This is my first #AuthorToolBox blog post and honestly after I signed up I got a little worried. Why? Well, because I’m not one to dole out “advice” that’s why. I do what I do and it works for me. I don’t claim to be an “expert” in anything. In fact, I barely think I have my stuff together on a good day. But here we are, so I’m going to give it my best.
In trying to determine what my first topic will be, I read some of the other blog posts from this hop to get a feel of what sort of things were discussed. In the end I decided on realism in fiction. Or at least what that means for me, and hopefully you’ll gain some takeaways.
The header on my blog says fictional characters, realistically in love (I’m still working on a tagline I like) and that’s because over the course of five books, a common theme that has appeared in some of my reviews were the characters/situations were so true to life. How do I do that? Well, I keep it basic.
That’s it. That’s my “motto” as it were.
I do that in a few ways. First I keep my plot fairly simple. I don’t throw in added drama/situations that create a continual set of obstacles for my characters. What that means is they won’t have their house burn down, and lose their job, and be battling against the fates of everyone hating them for one reason or another.
Instead my characters will have one main struggle and the story will center around that with maybe a minor issue here and there, but it’s not always do or die, them against the world. Sometimes less is more. Having a lot going on could work against you in that the main goal could get lost in the noise.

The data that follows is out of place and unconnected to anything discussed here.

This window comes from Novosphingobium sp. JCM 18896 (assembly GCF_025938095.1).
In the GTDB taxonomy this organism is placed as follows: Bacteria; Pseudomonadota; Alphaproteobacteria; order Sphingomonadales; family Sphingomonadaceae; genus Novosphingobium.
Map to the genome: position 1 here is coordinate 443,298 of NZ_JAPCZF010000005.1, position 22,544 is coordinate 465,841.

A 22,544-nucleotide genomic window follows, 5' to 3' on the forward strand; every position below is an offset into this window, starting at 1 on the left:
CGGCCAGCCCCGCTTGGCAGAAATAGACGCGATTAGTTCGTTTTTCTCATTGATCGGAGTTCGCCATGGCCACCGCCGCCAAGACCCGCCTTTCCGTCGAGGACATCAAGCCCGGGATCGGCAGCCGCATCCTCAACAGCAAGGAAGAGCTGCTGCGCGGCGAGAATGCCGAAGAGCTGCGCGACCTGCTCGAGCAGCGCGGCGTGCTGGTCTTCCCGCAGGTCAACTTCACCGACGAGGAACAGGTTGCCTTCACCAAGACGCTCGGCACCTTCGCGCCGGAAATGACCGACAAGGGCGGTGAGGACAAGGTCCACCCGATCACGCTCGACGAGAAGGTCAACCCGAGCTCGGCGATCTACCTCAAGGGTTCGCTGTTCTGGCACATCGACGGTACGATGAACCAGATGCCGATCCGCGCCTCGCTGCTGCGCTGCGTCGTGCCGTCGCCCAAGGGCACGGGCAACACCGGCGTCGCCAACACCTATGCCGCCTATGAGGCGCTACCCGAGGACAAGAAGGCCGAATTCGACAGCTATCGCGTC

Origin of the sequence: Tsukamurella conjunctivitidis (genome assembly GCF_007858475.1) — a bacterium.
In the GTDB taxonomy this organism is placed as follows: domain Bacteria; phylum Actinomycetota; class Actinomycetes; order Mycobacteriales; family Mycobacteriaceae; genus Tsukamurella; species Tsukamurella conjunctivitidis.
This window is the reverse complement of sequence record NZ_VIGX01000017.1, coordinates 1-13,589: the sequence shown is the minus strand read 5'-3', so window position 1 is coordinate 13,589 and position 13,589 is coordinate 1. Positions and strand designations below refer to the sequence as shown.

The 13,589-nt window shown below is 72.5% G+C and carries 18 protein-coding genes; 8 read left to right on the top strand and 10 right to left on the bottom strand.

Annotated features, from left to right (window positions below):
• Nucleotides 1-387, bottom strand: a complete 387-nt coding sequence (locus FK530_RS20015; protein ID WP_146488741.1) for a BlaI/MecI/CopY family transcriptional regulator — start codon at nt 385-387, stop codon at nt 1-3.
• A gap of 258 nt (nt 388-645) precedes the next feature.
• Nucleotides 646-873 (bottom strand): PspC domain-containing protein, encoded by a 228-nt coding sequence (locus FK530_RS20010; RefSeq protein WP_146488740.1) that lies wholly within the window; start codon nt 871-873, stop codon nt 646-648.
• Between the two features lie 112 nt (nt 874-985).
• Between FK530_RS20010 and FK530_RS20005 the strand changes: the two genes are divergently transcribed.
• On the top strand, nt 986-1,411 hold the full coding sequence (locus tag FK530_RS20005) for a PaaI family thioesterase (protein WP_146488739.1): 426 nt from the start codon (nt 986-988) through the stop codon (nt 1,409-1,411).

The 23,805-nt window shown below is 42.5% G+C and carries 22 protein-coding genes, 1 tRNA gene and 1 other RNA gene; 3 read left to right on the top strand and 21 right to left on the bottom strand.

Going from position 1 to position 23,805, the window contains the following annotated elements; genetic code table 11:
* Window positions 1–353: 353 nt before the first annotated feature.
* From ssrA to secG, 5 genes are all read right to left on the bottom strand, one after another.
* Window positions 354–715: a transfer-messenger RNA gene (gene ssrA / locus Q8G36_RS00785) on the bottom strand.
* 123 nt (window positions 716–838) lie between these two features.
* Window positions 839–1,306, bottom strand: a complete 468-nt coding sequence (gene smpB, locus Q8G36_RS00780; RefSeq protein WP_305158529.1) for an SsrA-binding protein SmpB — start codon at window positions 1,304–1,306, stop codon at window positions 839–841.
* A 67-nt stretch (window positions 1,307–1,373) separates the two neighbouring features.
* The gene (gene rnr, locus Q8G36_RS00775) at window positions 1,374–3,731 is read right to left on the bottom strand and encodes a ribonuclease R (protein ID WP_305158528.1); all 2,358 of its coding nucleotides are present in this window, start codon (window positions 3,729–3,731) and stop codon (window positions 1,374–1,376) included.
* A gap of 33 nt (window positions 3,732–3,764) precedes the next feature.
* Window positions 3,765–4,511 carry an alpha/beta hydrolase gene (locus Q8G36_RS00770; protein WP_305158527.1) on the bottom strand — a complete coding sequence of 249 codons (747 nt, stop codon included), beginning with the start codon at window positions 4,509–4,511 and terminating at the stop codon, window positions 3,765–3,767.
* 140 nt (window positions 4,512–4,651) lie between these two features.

And I get it, sometimes life does pile it all on at once, but I’m sure we’ve read those stories where things just kept coming and you end up mumbling “come on” under your breath at the absurdity of it all.
As for my characters, I make them “real” 3D personalities by giving them traits/quirks from people around me. It’s the little things that can have a big impact on making a character relatable.
Ex. Malcolm from Not Broken has an extensive shoe and clothing selection. That quirk was modeled after my younger sister’s boyfriend (who is fully aware). Malcolm also prefers to have CDs opposed to digital music and he organizes them and his Blurays alphabetically. Both of those quirks I borrowed from my hubby.
Also give them flaws. Let them mess up, make wrong decisions, screw up and learn from it. I think the term is Mary Sue for the “perfect” character. The one that always says the right thing, or knows exactly what to do in all situations no matter what. They are never the cause of an issue, things instead happen to them and they have react instead. Lack of agency I believe would be the term for it (I’m really bad with terms). That sort of thing leaves no room for character growth in my opinion.
When I read a book I want to be able to relate to the character. I want to be able to see myself in that situation and figure out how I might react to it. I keep that thought in mind when I’m writing and then embellish.
That’s it. Just remember to keep it simple. Imagine how a situation would play out in a real world setting. Yes, it’s fiction, but you still want to be able to ground the reader so it at the very least seems plausible. Round out your character with traits/quirks/flaws. As humans we all have these, so they should be present in the fictional ones we create.
Now these apply to what I write, which is contemporary. If you’re a fantasy, PNR, etc type of writer, well these may not work as well, but you should still keep things consistent for your world.
Until next time
*all images used were courtesy of https://pixabay.com/*